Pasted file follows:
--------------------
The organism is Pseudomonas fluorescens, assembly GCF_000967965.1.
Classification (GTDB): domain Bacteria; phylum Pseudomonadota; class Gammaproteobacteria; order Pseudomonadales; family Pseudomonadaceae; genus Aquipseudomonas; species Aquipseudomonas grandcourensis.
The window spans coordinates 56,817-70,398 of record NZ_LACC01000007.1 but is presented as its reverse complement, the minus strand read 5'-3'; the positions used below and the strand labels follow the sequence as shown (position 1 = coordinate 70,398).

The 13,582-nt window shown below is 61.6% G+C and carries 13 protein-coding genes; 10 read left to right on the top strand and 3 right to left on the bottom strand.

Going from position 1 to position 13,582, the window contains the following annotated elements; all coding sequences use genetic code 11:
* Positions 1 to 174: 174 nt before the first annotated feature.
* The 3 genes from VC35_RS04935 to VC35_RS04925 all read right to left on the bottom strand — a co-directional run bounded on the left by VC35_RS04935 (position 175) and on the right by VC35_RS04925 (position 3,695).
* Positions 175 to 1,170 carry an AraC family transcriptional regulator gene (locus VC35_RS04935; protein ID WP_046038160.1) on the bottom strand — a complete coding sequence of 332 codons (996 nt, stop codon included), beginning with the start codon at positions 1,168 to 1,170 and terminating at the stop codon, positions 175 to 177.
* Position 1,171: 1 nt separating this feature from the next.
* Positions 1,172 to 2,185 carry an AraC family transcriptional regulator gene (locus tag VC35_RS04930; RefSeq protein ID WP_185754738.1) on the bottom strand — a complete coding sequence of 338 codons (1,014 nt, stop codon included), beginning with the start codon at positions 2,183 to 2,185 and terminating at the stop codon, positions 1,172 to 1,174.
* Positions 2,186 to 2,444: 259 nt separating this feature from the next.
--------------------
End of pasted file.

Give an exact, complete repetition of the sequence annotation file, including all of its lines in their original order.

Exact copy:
The organism is Pseudomonas fluorescens, assembly GCF_000967965.1.
Classification (GTDB): domain Bacteria; phylum Pseudomonadota; class Gammaproteobacteria; order Pseudomonadales; family Pseudomonadaceae; genus Aquipseudomonas; species Aquipseudomonas grandcourensis.
The window spans coordinates 56,817-70,398 of record NZ_LACC01000007.1 but is presented as its reverse complement, the minus strand read 5'-3'; the positions used below and the strand labels follow the sequence as shown (position 1 = coordinate 70,398).

The 13,582-nt window shown below is 61.6% G+C and carries 13 protein-coding genes; 10 read left to right on the top strand and 3 right to left on the bottom strand.

Going from position 1 to position 13,582, the window contains the following annotated elements; all coding sequences use genetic code 11:
* Positions 1 to 174: 174 nt before the first annotated feature.
* The 3 genes from VC35_RS04935 to VC35_RS04925 all read right to left on the bottom strand — a co-directional run bounded on the left by VC35_RS04935 (position 175) and on the right by VC35_RS04925 (position 3,695).
* Positions 175 to 1,170 carry an AraC family transcriptional regulator gene (locus VC35_RS04935; protein ID WP_046038160.1) on the bottom strand — a complete coding sequence of 332 codons (996 nt, stop codon included), beginning with the start codon at positions 1,168 to 1,170 and terminating at the stop codon, positions 175 to 177.
* Position 1,171: 1 nt separating this feature from the next.
* Positions 1,172 to 2,185 carry an AraC family transcriptional regulator gene (locus tag VC35_RS04930; RefSeq protein ID WP_185754738.1) on the bottom strand — a complete coding sequence of 338 codons (1,014 nt, stop codon included), beginning with the start codon at positions 2,183 to 2,185 and terminating at the stop codon, positions 1,172 to 1,174.
* Positions 2,186 to 2,444: 259 nt separating this feature from the next.